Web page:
A Surprising Destination: Bosnia and Herzegovina

Mostar Old Bridge, night

Mostar Old Bridge, night

Having travelled throughout Europe for the best part of the last four years (add another 6 months if you want to include my ‘studying’ in Austria), I started to feel like I needed to see a place a bit more different. I’d travelled to ‘easy’ countries that you could fly, bus and train around without any worries. So, back in 2012 I was getting to the point of where I asked myself: where can I go in Europe that’s ‘different’?

My answer was Bosnia and Herzegovina. How did this become one of my most surprising destinations? I didn’t know what to expect and it blew me away everywhere I went.

I’ll be honest, I wasn’t aware how easy it could be to travel around so I did partake in a tour, but I chose a small tour group to try to limit how ‘dreadful’ tours can be. It was actually a really good choice in this instance, because growing up in New Zealand I heard very little about Bosnia and Herzegovina and absolutely nothing about Srebrenica. Doing the tour educated me in many ways and put my mothers heart at ease so that I wouldn’t step on a landmine (just kidding, those are mainly gone these days).

Surprise 1: The beautiful UNESCO World Heritage Town of Mostar

Mostar, Old Bridge

Mostar, Old Bridge

Think turquoise waters, stunning cobbled streets and a beautiful old bridge that crazy people jump off to make money. Sitting down at a restaurant overlooking this incredible colour river, staring out at the bridge and eating incredible good, cheap food was a great surprise. Mostar is a stunning little town, but like much of Bosnia and Herzegovina, the trail of war can still be seen in destroyed buildings and property.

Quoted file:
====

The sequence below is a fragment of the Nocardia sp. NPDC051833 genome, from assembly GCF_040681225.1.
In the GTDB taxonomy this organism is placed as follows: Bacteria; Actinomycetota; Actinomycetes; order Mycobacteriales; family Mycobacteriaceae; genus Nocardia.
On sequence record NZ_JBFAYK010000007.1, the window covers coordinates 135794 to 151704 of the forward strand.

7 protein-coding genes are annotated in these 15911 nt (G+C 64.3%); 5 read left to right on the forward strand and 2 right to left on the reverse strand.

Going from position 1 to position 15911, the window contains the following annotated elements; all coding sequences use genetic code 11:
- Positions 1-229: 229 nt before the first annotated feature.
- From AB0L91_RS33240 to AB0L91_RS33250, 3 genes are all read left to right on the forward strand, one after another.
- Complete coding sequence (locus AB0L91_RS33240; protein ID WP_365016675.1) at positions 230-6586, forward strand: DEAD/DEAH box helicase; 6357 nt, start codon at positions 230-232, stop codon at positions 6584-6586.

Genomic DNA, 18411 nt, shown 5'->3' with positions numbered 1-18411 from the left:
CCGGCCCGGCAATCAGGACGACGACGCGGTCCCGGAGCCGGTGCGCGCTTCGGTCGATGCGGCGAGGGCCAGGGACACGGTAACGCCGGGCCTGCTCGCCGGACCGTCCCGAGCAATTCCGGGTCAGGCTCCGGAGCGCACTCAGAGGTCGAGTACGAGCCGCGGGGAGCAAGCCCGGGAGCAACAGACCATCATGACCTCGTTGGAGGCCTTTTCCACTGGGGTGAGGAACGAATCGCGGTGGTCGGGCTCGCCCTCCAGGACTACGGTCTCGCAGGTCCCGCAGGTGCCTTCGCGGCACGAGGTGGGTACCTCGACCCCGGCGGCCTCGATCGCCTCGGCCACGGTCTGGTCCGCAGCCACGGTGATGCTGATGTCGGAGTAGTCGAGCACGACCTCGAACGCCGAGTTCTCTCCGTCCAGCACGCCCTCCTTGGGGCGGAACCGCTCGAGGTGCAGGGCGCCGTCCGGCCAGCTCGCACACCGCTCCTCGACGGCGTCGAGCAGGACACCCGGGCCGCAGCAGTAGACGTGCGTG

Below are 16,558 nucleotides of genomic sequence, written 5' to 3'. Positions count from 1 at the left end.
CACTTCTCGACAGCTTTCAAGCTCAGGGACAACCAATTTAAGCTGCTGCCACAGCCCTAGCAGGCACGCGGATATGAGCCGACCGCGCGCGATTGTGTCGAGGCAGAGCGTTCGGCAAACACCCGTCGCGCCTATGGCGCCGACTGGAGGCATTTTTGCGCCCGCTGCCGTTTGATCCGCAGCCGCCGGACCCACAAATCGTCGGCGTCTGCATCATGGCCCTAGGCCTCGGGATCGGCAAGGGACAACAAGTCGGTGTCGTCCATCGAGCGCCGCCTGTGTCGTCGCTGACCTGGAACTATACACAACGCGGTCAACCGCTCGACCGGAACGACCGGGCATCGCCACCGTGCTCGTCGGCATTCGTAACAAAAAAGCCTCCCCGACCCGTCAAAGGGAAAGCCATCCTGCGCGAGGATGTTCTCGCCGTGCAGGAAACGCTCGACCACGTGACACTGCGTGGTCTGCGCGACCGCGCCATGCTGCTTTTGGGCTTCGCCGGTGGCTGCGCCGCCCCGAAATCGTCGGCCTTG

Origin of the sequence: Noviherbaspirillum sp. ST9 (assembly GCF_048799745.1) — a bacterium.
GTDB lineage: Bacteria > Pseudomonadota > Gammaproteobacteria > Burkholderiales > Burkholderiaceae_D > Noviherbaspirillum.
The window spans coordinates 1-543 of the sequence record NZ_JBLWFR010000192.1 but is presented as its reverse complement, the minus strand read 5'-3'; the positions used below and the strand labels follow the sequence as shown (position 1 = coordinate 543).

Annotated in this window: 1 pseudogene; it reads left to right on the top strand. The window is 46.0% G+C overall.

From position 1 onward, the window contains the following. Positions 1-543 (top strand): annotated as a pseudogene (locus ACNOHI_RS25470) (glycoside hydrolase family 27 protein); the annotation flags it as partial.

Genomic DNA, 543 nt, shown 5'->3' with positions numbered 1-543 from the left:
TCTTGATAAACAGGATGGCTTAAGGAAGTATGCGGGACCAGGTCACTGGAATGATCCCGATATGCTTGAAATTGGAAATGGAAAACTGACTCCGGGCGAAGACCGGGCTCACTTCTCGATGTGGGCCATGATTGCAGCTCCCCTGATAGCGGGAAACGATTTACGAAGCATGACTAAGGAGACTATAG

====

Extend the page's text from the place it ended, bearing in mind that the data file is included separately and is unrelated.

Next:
Craftsman, Mostar

Craftsman, Mostar

Building in Mostar, damaged by war

Building in Mostar, damaged by war

Surprise 2: Sarajevo, a city still recovering from war

Savajevo Red Rose

Savajevo Red Rose

Sarajevo is a city where you can purchase mortar shell vases intricately engraved in patterns as a memento – and in turn, provide someone with a week’s worth of income for their ten hours of hard work engraving, at a small cost.

It is a city of recent history, where you walk along and often step across ‘red roses’ in the ground where mortar shell explosions killed people. Sarajevo, even more than Mostar, has constant reminders of the destruction the war created. Walking around the city with someone who grew up there, you hear about the stories of running to school trying to avoid the snipers, families that lost nearly everything and would put themselves in incredible danger with the Sarajevo Tunnel just for a chance of survival.

Sarajevo building, damaged by war

Sarajevo building, damaged by war

Today, people live here without fear. The city is slowly rebuilding itself, there are incredible spots to eat and drink, shops to wonder amongst and relax.

Sarajevo town

Sarajevo town

Sarajevo was surprising to say the least. Yet more was to come: Srebrenica.

Surprise 3: Srebrenica

Srebrenica

Srebrenica